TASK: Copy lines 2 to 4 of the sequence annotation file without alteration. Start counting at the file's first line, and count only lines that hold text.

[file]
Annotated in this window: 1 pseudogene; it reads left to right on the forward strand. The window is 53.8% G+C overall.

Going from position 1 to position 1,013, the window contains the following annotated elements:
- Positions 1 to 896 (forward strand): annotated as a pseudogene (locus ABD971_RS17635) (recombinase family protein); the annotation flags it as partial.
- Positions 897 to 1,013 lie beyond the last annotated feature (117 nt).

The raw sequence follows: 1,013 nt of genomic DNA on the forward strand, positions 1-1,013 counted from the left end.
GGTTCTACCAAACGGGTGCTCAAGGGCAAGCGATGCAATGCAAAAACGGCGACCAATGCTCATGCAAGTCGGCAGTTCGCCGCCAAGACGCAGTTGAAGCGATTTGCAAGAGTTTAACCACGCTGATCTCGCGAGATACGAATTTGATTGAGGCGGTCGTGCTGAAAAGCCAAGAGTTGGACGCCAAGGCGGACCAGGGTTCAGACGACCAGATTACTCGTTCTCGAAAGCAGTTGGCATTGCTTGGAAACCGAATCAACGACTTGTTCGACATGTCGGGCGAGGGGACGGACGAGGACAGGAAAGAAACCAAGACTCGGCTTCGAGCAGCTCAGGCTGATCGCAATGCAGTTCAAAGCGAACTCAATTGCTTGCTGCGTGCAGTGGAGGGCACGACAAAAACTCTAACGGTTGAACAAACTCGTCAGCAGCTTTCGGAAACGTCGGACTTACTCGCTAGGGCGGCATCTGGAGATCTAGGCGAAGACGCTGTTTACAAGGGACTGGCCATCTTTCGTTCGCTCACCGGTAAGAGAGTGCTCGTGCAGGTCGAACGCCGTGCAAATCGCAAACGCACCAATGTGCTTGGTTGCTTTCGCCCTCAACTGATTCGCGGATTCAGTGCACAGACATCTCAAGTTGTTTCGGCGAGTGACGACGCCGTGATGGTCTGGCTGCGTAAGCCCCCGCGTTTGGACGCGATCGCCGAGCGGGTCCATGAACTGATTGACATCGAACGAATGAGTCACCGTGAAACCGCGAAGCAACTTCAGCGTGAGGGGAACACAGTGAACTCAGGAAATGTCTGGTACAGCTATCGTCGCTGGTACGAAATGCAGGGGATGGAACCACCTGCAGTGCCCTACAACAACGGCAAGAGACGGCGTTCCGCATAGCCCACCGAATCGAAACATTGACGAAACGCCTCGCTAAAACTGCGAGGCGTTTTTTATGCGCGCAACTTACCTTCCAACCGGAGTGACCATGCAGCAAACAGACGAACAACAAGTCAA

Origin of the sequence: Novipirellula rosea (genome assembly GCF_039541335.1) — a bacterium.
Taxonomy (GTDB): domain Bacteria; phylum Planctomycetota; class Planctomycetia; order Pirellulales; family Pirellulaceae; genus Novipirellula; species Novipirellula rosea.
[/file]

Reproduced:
Going from position 1 to position 1,013, the window contains the following annotated elements:
- Positions 1 to 896 (forward strand): annotated as a pseudogene (locus ABD971_RS17635) (recombinase family protein); the annotation flags it as partial.
- Positions 897 to 1,013 lie beyond the last annotated feature (117 nt).